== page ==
The world is a very big place. However, every sub-world, no matter how big it looks, is itself really quite tiny once you’re in it—and always made up by the same few “famous” people.
I was at the MOCA meeting in Italy last year. It was a fantastic experience, full of people who were really interested in computer security and were way beyond the script kiddie phase of their lives. I couldn’t walk very far without being stopped, and asked “Are you ‘the’ Merc? Like, the one in the book ‘Spaghetti Hacker?’”
I wanted to say “No, actually, that’s just a story and it’s about 5 lifetimes ago for me, when I lived in Europe and I could actually speak Italian”. But well, I couldn’t. It would have been mean. I said instead “Yeah, that was me, about 5 lifetimes ago!”. They got me to sign their books, shake their hands, take pictures.
I felt famous. It felt good to start with—you know, a much needed ego-booster. But, after a while it became normal, and after a little while longer it became just the way it was—and in fact, for whatever reason, the excitement about me being “famous” subsided. I was probably overshadowed by the presence of the truly legendary “Raul”? I must say, drinking with him was really quite an experience. People around us still talk about that night, apparently—Merc and Raul apologising to each other, setting the records straight!
It was a nice just jump back into a world I once belonged to. Now, things are different. Some thirteen years after my wild adventures, I am now in the publishing world. And my goodness, is this a small world? The current Editor In Chief of Linux User And Developer, Daniel James, is my ex partner’s brother (!). I lived for several weeks as a guest of Linux Journal’s owner Phil Hughes. Oh yes, I grew up with Jaromil Denis Rojo, one of the founders of Dyne:bolic (just a freak accident, that we are stuck in the same small world?).
Then, there are all the “virtual” relationships, which we all know can be just as important. Ken Coar revised my book on Apache and wrote a nice foreword for it. While dealing with the publishers in order to get them to sponsor Free Software Magazine (which they did), I created a mailing list with all of them, and got a response like “You can just do cc:’s—we all know each other, Tony”. Martin Streicher is the man I talked to when I published “Hardening Apache” with Apress. I had one of the saddest email exchanges with Miguel De Icaza when Ettore Perazzoli, a friend of mine and a very important GNOME developer, died in the most absurd way. I am fairly often honoured by emails from one of my personal heroes, Pamela Jones of Groklaw. The list goes on and on. The message is always the same: it’s a small, small world.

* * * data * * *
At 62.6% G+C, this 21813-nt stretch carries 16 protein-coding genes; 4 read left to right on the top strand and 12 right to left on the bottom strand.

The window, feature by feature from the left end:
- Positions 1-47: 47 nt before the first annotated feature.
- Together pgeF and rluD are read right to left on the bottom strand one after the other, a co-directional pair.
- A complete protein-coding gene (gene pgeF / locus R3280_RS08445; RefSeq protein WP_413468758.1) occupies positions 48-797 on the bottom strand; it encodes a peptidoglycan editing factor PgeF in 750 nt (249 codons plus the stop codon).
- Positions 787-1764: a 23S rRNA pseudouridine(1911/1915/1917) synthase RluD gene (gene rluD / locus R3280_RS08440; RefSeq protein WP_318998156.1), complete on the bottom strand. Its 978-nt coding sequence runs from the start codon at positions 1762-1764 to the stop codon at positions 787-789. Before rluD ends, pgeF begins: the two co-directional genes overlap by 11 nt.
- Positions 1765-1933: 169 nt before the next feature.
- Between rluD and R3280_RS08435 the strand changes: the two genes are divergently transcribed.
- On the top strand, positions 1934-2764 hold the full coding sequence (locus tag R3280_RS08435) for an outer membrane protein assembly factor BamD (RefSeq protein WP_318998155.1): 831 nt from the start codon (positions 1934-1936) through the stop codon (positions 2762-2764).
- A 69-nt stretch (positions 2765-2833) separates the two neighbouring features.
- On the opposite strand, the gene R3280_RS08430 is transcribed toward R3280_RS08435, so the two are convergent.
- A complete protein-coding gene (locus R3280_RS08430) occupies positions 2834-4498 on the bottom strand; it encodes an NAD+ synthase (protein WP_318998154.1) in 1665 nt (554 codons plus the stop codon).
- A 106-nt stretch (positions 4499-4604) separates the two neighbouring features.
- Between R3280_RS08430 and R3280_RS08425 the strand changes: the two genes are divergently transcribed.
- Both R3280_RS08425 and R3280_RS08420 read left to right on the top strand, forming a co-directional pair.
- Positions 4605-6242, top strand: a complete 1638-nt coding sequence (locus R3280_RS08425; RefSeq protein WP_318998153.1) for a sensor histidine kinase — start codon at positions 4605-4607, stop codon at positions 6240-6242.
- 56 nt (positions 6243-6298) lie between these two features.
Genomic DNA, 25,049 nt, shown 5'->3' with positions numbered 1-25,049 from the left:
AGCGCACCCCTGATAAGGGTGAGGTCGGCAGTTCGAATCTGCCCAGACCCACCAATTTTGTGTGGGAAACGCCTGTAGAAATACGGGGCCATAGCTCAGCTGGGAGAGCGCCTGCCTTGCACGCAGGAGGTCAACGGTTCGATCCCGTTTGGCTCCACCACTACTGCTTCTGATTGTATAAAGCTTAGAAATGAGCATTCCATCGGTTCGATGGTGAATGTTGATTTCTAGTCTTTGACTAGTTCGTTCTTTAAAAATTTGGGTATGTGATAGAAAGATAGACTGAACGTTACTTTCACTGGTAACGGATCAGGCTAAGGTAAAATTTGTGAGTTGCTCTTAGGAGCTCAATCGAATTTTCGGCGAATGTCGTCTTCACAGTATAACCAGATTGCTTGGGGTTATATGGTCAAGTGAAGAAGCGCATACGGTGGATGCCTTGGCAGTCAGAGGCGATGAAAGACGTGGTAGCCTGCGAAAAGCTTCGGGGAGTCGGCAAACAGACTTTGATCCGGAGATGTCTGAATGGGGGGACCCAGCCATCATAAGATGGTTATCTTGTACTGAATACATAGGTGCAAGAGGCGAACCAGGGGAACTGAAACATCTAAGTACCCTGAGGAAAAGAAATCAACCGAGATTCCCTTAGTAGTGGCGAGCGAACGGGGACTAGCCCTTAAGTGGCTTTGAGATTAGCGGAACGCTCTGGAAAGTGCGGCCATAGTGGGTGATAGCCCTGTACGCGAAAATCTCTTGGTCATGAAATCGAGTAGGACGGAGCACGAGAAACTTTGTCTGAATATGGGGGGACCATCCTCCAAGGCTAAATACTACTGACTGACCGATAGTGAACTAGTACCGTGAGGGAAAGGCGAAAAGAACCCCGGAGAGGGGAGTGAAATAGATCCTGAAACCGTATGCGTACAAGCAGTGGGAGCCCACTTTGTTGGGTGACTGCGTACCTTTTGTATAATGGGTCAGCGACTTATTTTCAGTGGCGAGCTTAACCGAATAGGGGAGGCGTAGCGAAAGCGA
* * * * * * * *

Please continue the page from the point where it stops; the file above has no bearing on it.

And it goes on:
In a way, a lot of us are “famous”, in our own sub-world. In the computer world, I am definitely less famous than Miguel De Icaza. And Miguel is definitely less famous than Linus Torvalds. (And, breaking the boundaries of the computer world, Linus Torvalds is definitely less famous than Paris Hilton!) There is one common feature, in each single person I’ve mentioned here (apart from Paris Hilton).
Without Linus, there would be no Linux. Without Miguel, there would be no GNOME and we would be still trying to convince (see: begging) TrollTech to release their libraries under a freer license. Without Stallman, there would be no GPL, no GNU utilities, no GCC, and no real free software “movement”—or, it wouldn’t me as neatly defined, legally and ethically. Without Phil Hughes, there would be no Linux Journal, which, in my opinion, fast-forwarded GNU/Linux’s adoption by at least one and half years. Without Pamela Jones, IBM’s lawyers wouldn’t have been able to count on thousands of people mining vitally important information that surely changed the course of the case. Again, the list goes on and on. I take some (admittedly minor) merit for the existence of Free Software Magazine, not without mentioning Dave Guard and Gianluca Pignalberi who yes, are famous in their sub-worlds as well!
In the free software world, notoriety comes from merit and achievement. This notoriety cannot be abused—if anything, it can be used to boost other people’s drive to contribute more to free software, and to inspire. It’s a like a self-feeding organism, that makes everything—Linux, GNU/Linux, GNOME, KDE, Ubuntu, the GPL and the FSF, Groklaw, and all the most important projects—work.
All I can say, is that I can only be proud to be part of it and will never stop looking up to those people who did so much for us—and for our small, free software world.